What are the most missed Itemized Deductions?

What are the most missed Itemized Deductions?

By Tim Frye

As a tax preparer there are sometimes few and very limited ways that you can truly make a difference for your client. On many occasions when you are preparing a return, the overall situation is clear and relatively simple. The taxpayer has a short form, single standard deduction, and not much else going on. So at this point your service will basically consist of entering the taxpayer’s information correctly. As you can see, there is not much room for you to show off your tax preparation talents. The one way you could change this situation and widen the gap between you and the other preparers out there is to find the taxpayer some itemized deductions that another guy may have missed. Doing this could help them save some extra dough. Lets look at the often over-looked itemized deductions that may be able to get your client over the standard deduction hump, and help you prove your tax preparer pedigree.


Un-reimbursed Job Expenses

It is the job of a great tax preparer to cover all angles before the return is transmitted to the IRS, no matter how simple your client’s return seems on it’s face. This is especially the case if your sitting with a new client and you are relatively unfamiliar with their current financial situation. Lets say that you have a new client who is single, and has no dependents, and has always used the standard deduction short form. That designated amount for this year(2012) is $5,950. So if the client rents, it is going to take a large lump sum amount of one of the other qualifying itemized deductions available to get them past where the short form and long form are demarcated. Lets say the taxpayer has two jobs and drives 50 miles directly to his or her second work location once the initial job shift is over with. Let us assume that they do this five times a week. These miles are deductible at a rate of 55.5 cents a mile, and if the taxpayer did this all year, they will end up with work mileage of around 12,000 miles. This will give them an approximate itemized deduction of around $6,468, after the 2% miscellaneous work floor is taken out of the mileage. So right there you have already assisted your client in surpassing that standard deduction amount, which now allows access to all of the other itemized deductions such as charity, state taxes, and medical expenses.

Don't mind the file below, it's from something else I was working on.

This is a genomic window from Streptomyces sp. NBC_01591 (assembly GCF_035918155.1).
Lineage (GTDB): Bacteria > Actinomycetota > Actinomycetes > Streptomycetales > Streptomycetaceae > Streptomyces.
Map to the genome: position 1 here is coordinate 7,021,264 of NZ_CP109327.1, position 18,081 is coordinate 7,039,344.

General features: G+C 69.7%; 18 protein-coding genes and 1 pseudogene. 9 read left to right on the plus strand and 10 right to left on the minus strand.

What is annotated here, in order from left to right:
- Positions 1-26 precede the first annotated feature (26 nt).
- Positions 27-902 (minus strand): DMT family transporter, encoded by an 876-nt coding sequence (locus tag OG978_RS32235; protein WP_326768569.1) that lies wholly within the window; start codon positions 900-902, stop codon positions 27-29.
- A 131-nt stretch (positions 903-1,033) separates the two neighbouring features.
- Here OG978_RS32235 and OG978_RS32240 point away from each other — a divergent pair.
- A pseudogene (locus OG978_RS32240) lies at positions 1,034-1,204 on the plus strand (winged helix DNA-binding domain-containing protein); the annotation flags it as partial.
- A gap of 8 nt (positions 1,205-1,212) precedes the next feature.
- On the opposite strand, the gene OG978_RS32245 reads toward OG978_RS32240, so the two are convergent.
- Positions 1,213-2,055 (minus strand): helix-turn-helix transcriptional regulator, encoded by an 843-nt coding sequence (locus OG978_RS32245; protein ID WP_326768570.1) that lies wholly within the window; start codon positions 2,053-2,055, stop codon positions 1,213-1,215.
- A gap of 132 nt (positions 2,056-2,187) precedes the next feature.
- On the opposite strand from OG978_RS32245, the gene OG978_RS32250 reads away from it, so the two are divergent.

Job Search Expense

Many taxpayers, and tax preparers for that matter, fail to realize that job search expenses are deductible. So lets imagine you have a client who has always taken the standard deduction because they don’t own a home and have always fallen a bit short of exceeding that amount and being eligible for the long form. For the tax year in question they were unemployed half the year, and looked long and hard for an employment opportunity and spent a good amount of money in doing so. You are permitted to deduct any ordinary and necessary expense incurred while trying to get a job. So the gas spent, or the mileage accrued, is deductible. This, along with interview clothes purchased, seminars attended, and any training costs could all be potential additional deductions that can get your client over that hump. So once you have gone over the standard deduction amounts, you may now be able to add charitable contributions, medical mileage, and any other unreiumbursed work expenses that are applicable.

Claiming Deductions on the Long Form

In many instances the disparity between a great tax preparer and an average can be a finite line. It is vital for you to cover all angles and find any deductions available to your client, because once you get them over that standard deduction ceiling you now have access to other deductions applicable to them that they were previously ineligible for. When you separate yourself from this overcrowded tax preparer arena, you will find that your short form clients will remain loyal with you until the end.